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Newsweek Scotland: papering over the cracks

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Derek Bateman Derek Bateman | 09:45 UK time, Friday, 24 February 2012

I go away for a break in the Highlands and what happens? The Prime Minister takes advantage and nips up for a key speech. Typical...waited till I was out of range. He came, He saw. He conned us...No, sorry, that's wrong. He came. He saw. He conquered... with a reassuring trot through our history mentioning famous Scots who made a contribution to Union. I must have missed the reference to Fred Goodwin. But surely the key point was the sudden screeching of brakes from the straight and narrow No Deviations route to Well, Maybes Aye, Maybes No detour to devolution.

For better or worse that was a breakthrough moment which really changes the game and makes it clear that even the PM is dancing to Salmond's tune. It may only be a desultory wee shuffle but surely any suggestion of home rule jam tomorrow allows Salmond to say all these promises are the result of his campaigning. He plays a Highland reel and D Cameron does a fling.

On a personal note when I appeared in kilt for a house party amid the snowy fields of Carrbridge, the daughters were delighted and shouted: Look it's a piper! I couldn't muster a pibroch for them but I did manage a snowman.

This week we're papering over the cracks as the Producer falls victim to a virus and I've had to direct a series of producers taking turns on Newsweek. Talk about herding cats...Still with my help they have produced a show which includes a return to one of our perennial topics, the future of an independent Scotland in Europe. This time we speak to two home-based contributors David Martin the Labour MEP and the veteran nationalist Paul H Scott. They will throw the haymakers and I will stand between them and duck.

We're trying to set up a discussion on Syria where Marie Colvin met her end under Syrian mortars. What kind of person puts themselves in that position when they're not a combatant? I don't know the answer but I salute her and her dead colleague. So when should we intervene in another country? It reminded us of Libya and the debates we had between Ming Campbell and John McDonnell. We'll to do the same this time.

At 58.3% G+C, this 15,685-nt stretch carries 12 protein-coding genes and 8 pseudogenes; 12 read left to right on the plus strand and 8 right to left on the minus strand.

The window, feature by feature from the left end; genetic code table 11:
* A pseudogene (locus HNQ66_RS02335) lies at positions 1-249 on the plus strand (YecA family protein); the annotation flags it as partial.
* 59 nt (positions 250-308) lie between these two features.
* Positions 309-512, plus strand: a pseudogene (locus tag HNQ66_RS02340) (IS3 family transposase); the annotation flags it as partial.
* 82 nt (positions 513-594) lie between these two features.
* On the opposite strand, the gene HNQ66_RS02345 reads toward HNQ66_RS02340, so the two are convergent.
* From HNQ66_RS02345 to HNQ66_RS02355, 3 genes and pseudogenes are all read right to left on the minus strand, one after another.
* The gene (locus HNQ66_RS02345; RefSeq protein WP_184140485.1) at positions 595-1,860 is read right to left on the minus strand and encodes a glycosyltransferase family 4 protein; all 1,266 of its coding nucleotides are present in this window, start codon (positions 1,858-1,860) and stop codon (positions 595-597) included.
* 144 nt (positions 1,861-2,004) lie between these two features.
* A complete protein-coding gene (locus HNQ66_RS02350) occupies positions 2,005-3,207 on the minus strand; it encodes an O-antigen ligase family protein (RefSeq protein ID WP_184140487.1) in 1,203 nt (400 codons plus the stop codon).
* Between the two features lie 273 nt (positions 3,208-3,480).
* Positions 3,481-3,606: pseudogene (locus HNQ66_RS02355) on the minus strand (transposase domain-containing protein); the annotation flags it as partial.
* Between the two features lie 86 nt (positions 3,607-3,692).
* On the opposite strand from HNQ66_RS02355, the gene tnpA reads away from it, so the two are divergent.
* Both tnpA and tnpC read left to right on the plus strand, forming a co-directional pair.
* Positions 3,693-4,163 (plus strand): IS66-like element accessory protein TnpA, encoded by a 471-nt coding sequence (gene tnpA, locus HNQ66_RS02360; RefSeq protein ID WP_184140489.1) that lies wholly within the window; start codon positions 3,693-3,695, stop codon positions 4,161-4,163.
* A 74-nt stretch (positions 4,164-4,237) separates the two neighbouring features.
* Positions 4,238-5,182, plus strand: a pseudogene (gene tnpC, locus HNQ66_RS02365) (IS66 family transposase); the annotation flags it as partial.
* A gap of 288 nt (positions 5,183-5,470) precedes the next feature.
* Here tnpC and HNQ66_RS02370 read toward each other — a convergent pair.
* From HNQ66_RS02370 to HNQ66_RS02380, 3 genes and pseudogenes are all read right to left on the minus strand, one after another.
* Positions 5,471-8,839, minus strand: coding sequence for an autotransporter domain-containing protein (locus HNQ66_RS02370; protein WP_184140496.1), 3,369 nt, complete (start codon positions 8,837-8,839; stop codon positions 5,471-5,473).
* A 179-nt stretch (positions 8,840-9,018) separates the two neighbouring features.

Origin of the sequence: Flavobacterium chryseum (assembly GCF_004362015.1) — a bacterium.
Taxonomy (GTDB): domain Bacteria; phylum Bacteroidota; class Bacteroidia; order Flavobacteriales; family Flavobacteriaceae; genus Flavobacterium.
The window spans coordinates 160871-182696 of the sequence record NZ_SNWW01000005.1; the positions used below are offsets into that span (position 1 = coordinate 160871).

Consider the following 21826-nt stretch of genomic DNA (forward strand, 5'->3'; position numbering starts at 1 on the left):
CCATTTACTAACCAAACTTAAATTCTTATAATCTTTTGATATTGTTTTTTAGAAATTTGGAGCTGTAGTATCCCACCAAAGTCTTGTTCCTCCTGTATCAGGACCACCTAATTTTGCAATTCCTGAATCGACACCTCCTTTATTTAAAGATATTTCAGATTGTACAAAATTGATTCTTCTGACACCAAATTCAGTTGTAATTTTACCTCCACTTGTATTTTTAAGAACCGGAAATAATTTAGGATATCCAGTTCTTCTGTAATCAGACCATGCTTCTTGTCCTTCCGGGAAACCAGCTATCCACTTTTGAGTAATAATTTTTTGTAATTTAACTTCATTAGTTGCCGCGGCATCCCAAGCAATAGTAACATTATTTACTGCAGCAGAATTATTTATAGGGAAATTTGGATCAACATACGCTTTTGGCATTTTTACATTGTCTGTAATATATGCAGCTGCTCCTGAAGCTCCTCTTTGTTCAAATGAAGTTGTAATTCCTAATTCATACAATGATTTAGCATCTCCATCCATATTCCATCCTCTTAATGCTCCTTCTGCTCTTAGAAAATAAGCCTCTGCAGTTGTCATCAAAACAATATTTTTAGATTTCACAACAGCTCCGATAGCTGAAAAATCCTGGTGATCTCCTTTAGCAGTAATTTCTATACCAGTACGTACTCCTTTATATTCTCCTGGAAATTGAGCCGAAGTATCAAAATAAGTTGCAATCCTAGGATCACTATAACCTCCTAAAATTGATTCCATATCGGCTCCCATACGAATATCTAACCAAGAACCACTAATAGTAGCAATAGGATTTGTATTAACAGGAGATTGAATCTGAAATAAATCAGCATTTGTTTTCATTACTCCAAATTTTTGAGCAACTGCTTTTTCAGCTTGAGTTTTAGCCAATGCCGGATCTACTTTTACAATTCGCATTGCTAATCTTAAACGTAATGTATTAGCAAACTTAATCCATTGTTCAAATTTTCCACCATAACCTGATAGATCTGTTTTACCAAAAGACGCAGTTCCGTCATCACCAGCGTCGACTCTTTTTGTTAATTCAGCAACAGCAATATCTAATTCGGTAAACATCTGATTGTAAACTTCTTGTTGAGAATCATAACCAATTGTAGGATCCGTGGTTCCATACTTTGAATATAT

We're looking for a correspondent to tell us about Honduras which seems to be falling to bottom position in Central America with dismal social conditions and poor prospects. Sometimes it's perversely informative to hear how others live their lives on our planet.
I've sent a memo to Downing Street warning them not to send Cameron north again without prior notice. Join me tomorrow at 8


  • Comment number 1.

    Sounds like a cracker Derek. looking forward to the "punch up" which are all the rage these days.
    Invited to PQ to meeting re my sympathetic rant re your possible demise, Cannot make it but will be well represented.

  • Comment number 2.

    Listened to the comments of both David Martin the Labour MEP and Paul Scott.
    Frankly its a no-brainer. Scotland IS a country and not a region as implied by David Martin. Scotland was one of two signatories to the Treaty of Union, which led to each parliament in Scotland and England passing the respective Acts of Union that created the United Kingdom. These are facts that simply cannot be airbrushed out.
    David Martin is being disingenuous when quoting Romano Prodi (from a 2004 statement) as Romano Prodi was not talking about Scotland , but was stating something in general terms. Its quite idiotic to try and bend something in order to fit an arguement. In this case David Martin is making out that Scotland is merely a region of the UK and as such did not exist prior to 1707, which as we all know is sheer nonscence.


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